The two men walked into the ranger station accompanied by mountains of pristine equipment.
A sure sign of trouble Troy thought as he studied them.
â€śWhat can I do for you folks?â€ť
â€śWeâ€™re heading into the woods and we would like a trail map.â€ť
â€śThe only trail map we have covers a very small region of the park.â€ť He pulled one from a slot not two feet from the manâ€™s head. â€śI strongly suggest you stick to the designated paths. Thereâ€™s a lot of territory out there and itâ€™s late in the season for hiking.â€ť
â€śWeâ€™ll be fine,â€ť he replied curtly. Troy stood at the window and watched them go.
Early October is no time to be hiking in Montana but I canâ€™t stop them. He shook his head and logged the visit in his record book.
â€śMaybe we shouldnâ€™t be out here.â€ť Roger shifted the weight of the heavy pack on his back.
â€śWeâ€™ll be fine,â€ť Dan snapped. â€śItâ€™s that stupid rangerâ€™s job to give us the blah blah blah about safety and shit.â€ť Roger glanced back at their SUV one last time before they both plunged into the cool, dense national forest.
â€śWhat in the heck is going on?â€ť Troy asked as he wandered into the standing-room only crowd in the ranger station. He had gotten the emergency responder call on his day off.
â€śRemember those two guys a few weeks back? Wife reported one missing. Theyâ€™re overdue by a few days. Halloweenâ€™s in less than a week and the overnight lowsâ€¦â€ť
â€śSay no more,â€ť Troy said with a sigh. â€śIâ€™ll get the dogs.â€ť
â€śLookâ€¦ youâ€™re the best tracker we have,â€ť Doug said. The gravity in his tone told Troy more than he needed to hear. â€śWinterâ€™s coming fast.â€ť
â€śIâ€™ll do my best. Get the chopper out. Bet they didnâ€™t realize GPS doesnâ€™t work out here. Any sign of smoke at all?â€ť Doug shook his head.
â€śNo, but the SUV is parked deep. You donâ€™t think they bought into that stupid story do you?â€ť â€śThatâ€™s exactly what I think.â€ť Less than ten minutes later, Troy had his two search and rescue dogs ready. Carrying only the basics, he drove as far as he could.
â€śCome on ladiesâ€¦ letâ€™s do your thing,â€ť he said as the dogs bounded out of the truck. There was little chance of finding a scent trail this far out, but Troy hoped the dogs would pick up something as they closed in the location.
How many fools have listened to that old tale? Come after gold that doesnâ€™t exist? The trees absorbed the sound of his thoughts. Hours passed and the first shadows began to creep across the forest floor. He made camp and at first light, he continued his trek. Every now and then, he heard the helicopter searching for a campfire.
They wonâ€™t find anything. They never do. This was Troyâ€™s third time on this very same path. He shuddered at the memory of his first experience. He had been only 18 years old, long before he started working for the forest service.
Stop it. Donâ€™t get the spooks out here. You know better.
Days later, the dogs suddenly jerked to attention. With their noses on the ground, Troy let them guide him. They burst out into a small clearing and even with years of training, the two German Sheppards refused to go any farther.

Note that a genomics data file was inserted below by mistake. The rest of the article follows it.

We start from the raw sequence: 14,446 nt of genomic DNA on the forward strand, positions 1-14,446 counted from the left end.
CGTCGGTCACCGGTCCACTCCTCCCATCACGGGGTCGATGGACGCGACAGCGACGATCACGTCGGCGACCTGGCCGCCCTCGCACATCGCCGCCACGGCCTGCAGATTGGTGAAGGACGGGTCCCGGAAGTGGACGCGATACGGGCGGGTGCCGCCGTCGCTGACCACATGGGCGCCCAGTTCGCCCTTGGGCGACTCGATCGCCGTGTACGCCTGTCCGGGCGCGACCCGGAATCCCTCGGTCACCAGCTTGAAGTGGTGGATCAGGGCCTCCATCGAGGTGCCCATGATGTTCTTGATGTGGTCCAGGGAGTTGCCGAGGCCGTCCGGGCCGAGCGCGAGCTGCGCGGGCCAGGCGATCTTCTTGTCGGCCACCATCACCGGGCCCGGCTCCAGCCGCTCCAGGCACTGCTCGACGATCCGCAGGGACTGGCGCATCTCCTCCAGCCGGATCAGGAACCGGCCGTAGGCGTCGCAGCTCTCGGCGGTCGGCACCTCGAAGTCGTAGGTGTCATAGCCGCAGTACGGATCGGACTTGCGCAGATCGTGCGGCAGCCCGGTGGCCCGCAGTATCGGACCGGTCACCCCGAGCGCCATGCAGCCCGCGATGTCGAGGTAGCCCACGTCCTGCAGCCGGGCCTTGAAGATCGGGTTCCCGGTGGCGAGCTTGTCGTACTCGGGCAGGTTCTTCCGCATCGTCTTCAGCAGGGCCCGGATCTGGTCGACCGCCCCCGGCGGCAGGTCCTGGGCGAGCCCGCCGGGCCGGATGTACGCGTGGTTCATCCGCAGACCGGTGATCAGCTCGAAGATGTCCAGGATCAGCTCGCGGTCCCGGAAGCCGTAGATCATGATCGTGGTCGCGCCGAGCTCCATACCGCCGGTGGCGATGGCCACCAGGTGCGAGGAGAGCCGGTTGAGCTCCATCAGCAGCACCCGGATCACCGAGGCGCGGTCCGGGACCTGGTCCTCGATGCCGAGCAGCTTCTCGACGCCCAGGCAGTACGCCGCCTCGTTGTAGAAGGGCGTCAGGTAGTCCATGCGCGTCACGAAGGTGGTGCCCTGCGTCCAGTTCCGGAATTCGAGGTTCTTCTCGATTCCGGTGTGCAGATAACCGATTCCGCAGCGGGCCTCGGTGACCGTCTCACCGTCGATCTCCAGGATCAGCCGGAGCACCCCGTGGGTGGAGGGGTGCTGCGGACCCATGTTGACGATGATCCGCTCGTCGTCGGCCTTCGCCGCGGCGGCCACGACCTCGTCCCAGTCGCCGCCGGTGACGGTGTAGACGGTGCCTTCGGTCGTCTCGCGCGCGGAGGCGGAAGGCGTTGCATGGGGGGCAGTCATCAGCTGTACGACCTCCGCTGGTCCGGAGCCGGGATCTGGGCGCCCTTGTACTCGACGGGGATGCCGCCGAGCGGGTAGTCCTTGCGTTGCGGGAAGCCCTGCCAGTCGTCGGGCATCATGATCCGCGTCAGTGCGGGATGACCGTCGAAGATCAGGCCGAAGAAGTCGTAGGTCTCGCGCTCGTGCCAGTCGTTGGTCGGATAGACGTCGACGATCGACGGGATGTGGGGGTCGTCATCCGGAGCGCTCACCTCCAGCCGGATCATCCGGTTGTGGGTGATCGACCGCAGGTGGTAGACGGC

â€śCome on girls. Donâ€™t quit on me now.â€ť They backed away whimpering. â€śI knowâ€¦ I knowâ€¦ I feel the same way.â€ť Leaving the dogs at the edge of the clearing, he carefully picked his way around the three dilapidated shacks. After years of research, Troy still had little clue as to why the camp was here. Local legend said it was a long deserted mining camp, but this area had no rich veins. The wind whistled through the trees and the wooden structures groaned in protest.
â€śHello? Anyone here? Dan? Roger? Can you hear me?â€ť His flashlight arched through the darkness and dust. â€śWhat the?â€ť The beam caught movement. â€śOh my god.â€ť The manâ€™s eyes were white with fear as he huddled in the corner. â€śIâ€™m not gonna hurt you.â€ť He approached slowly. The man shrunk away and started clawing wildly as Troy reached for him. He backed away. â€śWater,â€ť he said as he handed him a canteen. â€śItâ€™s ok. Weâ€™re gonna get out of here. Whereâ€™s your friend?â€ť The wind howled in response. Noâ€¦ not tonight. Troy grabbed his phone. It was Halloween night. His birthday. Troy dumped his pack and coaxed the dogs into the hut. It was the only one with a roof for shelter. Once safely inside, they fell back on their training and circled the man in the corner to keep him warm. The darkness enveloped them. Troy could hearâ€¦ voicesâ€¦ just under the shrieking wind. Outside, he fired a flare, but it couldnâ€™t penetrate the oppressive night.
â€śHuh? What? What happened?â€ť
â€śHey take it easy,â€ť Doug said. â€śWe saw your flares. Whereâ€™s the other guy? Dan?â€ť Troy shook the fog from his head.
â€śIâ€¦ donâ€™tâ€¦ I donâ€™t know. I found him here alone.â€ť Roger was wrapped in a blanket surrounded by EMTs. â€śIs he ok?â€ť
â€śYeahâ€¦ the cold held off and the dogs kept him warm. The snowâ€™s due in though so weâ€™re gonna have to call off the search.â€ť Doug stood up and looked around. â€śThey always think thereâ€™s something here. Just an empty clearing the woods.â€ť
â€śYeah,â€ť Troy mumbled as he stood up. â€śNothing here.â€ť
It was here. I know it was. Iâ€™ve seen it. I know Iâ€™m not the only one. What does it want? His thoughts were drowned out by the roar of the helicopter.
Troy crossed off the date on the calendar. Almost Halloween.
â€śIâ€™m heading home Doug.â€ť
â€śHey have a good week off. Donâ€™t do anything I wouldnâ€™t do.â€ť Doug grinned and Troy nodded.
Youâ€™ve come backâ€¦ we missed youâ€¦ weâ€™ve been waitingâ€¦
â€śIâ€™ve come back,â€ť Troy said as he walked into the dilapidated hut.